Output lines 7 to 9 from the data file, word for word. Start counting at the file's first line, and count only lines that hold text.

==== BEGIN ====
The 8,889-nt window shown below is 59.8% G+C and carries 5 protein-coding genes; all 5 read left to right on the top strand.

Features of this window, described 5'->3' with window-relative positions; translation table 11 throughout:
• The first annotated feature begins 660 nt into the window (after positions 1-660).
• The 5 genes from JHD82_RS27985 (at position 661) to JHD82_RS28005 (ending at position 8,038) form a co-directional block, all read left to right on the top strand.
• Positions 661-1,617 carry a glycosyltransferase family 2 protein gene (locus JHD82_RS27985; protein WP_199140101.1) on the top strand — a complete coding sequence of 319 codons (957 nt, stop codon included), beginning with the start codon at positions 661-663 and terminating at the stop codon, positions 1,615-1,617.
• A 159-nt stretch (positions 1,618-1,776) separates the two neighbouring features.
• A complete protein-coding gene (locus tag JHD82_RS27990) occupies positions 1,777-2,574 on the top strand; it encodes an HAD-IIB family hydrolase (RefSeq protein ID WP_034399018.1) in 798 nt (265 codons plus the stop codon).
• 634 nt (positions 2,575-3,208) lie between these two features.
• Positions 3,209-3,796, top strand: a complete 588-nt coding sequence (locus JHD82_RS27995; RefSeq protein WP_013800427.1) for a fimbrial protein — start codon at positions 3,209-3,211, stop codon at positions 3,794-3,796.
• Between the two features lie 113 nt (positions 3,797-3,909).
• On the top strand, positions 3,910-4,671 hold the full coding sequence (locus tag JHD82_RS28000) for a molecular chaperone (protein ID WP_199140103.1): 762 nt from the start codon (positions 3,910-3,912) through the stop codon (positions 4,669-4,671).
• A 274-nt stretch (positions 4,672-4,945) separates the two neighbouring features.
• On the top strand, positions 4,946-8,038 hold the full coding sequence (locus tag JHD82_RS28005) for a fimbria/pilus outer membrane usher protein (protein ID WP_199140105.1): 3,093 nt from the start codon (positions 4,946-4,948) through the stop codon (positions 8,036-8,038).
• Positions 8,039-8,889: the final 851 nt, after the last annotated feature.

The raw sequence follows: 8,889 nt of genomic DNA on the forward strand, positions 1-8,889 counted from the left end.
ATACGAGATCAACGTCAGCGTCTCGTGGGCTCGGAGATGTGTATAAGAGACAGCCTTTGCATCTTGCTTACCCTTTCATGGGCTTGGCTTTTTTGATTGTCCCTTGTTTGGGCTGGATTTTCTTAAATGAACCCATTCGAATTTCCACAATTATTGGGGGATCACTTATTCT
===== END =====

• A complete protein-coding gene (locus tag JHD82_RS27990) occupies positions 1,777-2,574 on the top strand; it encodes an HAD-IIB family hydrolase (RefSeq protein ID WP_034399018.1) in 798 nt (265 codons plus the stop codon).
• 634 nt (positions 2,575-3,208) lie between these two features.
• Positions 3,209-3,796, top strand: a complete 588-nt coding sequence (locus JHD82_RS27995; RefSeq protein WP_013800427.1) for a fimbrial protein — start codon at positions 3,209-3,211, stop codon at positions 3,794-3,796.